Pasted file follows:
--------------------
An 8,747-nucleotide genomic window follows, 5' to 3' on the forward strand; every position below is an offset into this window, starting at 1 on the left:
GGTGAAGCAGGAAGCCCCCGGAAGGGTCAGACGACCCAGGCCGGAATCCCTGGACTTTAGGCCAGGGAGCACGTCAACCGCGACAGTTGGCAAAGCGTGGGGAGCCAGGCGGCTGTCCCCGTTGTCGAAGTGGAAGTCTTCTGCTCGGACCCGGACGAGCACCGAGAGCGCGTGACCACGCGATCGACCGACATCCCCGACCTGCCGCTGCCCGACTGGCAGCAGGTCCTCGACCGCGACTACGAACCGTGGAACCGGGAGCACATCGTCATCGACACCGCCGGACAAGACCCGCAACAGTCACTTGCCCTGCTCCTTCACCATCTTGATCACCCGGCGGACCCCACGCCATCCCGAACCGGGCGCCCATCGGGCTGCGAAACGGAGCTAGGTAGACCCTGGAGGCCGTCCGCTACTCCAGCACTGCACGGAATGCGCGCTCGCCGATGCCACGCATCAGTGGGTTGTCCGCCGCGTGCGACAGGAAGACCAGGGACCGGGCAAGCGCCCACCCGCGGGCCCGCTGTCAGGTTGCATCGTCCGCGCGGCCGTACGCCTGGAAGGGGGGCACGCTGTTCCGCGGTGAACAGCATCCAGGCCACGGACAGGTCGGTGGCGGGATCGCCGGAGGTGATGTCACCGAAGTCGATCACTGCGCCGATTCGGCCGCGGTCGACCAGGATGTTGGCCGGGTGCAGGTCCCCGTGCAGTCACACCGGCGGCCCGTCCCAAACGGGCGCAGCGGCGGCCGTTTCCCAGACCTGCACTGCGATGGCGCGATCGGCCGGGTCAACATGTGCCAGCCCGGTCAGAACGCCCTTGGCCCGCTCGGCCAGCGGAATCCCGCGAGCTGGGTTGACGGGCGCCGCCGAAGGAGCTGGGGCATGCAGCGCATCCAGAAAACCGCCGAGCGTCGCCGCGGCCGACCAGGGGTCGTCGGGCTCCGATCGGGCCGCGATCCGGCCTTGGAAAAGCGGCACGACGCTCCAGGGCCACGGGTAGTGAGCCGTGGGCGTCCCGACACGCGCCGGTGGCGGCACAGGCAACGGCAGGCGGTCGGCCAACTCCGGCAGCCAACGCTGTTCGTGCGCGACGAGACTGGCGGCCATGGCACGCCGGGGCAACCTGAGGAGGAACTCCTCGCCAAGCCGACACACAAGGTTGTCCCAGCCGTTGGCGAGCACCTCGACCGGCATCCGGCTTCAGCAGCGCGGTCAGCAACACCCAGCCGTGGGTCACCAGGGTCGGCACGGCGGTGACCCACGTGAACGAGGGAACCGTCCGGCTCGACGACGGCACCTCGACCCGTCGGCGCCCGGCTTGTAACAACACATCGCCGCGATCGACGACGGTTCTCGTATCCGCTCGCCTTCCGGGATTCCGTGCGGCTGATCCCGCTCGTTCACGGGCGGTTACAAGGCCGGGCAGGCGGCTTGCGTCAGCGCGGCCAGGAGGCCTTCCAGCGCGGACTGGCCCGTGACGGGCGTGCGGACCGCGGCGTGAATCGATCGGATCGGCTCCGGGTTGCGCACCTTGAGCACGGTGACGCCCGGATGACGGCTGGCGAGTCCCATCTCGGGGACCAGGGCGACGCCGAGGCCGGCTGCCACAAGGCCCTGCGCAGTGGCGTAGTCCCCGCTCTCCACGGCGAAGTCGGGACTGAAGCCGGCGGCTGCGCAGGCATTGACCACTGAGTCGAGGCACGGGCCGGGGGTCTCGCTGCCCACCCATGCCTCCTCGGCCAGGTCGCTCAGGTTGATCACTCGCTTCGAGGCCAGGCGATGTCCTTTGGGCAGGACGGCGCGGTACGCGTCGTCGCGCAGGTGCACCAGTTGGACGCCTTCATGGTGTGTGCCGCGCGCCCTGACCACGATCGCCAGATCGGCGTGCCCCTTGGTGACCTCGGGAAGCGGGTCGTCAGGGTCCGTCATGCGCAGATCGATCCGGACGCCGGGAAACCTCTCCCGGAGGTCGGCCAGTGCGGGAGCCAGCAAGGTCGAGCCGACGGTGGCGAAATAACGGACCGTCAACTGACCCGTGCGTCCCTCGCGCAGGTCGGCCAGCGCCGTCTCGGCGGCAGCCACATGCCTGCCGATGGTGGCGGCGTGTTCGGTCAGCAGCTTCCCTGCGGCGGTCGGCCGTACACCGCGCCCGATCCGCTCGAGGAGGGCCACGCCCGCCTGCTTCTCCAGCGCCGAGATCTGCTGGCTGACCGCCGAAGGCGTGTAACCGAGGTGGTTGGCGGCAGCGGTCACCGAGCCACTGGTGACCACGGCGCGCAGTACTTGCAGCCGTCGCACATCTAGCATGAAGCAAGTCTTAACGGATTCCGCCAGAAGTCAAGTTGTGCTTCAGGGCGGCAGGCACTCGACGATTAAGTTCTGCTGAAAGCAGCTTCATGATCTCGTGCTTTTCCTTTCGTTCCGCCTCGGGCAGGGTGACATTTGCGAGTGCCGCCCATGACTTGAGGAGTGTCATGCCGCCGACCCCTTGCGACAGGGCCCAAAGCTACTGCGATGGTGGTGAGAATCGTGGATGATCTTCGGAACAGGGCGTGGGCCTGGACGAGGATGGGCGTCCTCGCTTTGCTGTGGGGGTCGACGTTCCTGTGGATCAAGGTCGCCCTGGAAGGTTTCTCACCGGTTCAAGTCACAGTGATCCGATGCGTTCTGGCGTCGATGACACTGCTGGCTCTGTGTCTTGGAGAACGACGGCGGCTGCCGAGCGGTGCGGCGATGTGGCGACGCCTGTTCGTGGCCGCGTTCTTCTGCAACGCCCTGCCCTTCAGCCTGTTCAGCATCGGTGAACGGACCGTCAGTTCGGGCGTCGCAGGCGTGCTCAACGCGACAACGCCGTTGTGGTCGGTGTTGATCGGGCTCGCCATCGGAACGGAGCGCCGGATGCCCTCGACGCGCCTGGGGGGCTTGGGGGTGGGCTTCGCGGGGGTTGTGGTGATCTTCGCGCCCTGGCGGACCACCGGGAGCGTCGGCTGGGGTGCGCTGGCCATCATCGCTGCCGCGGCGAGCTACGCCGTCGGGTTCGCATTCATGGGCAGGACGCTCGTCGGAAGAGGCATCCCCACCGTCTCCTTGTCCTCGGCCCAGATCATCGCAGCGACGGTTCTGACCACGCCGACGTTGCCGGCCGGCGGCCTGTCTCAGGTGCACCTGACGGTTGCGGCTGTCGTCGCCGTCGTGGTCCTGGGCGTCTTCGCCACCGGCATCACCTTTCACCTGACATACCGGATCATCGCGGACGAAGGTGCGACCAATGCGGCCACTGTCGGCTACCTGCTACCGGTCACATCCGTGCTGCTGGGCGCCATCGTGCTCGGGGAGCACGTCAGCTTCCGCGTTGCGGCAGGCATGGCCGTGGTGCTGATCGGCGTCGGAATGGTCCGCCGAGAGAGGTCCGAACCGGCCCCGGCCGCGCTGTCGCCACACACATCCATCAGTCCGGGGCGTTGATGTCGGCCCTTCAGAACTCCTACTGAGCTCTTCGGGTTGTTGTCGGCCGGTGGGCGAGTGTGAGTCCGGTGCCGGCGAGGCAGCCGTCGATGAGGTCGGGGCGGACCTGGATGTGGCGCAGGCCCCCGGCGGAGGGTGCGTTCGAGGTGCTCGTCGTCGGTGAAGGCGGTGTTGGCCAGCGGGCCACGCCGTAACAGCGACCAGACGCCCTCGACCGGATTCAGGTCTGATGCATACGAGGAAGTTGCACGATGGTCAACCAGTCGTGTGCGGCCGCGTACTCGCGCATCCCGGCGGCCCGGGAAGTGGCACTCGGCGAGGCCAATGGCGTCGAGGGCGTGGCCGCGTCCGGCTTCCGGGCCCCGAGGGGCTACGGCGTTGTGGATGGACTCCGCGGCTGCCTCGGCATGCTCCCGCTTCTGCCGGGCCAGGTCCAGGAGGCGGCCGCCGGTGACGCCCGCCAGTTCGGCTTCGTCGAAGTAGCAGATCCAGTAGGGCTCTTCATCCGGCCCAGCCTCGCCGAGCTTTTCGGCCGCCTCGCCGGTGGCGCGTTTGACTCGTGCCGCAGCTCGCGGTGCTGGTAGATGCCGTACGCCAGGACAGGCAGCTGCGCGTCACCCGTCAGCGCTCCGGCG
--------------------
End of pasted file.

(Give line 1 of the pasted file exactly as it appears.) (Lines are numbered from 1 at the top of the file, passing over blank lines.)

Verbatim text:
An 8,747-nucleotide genomic window follows, 5' to 3' on the forward strand; every position below is an offset into this window, starting at 1 on the left: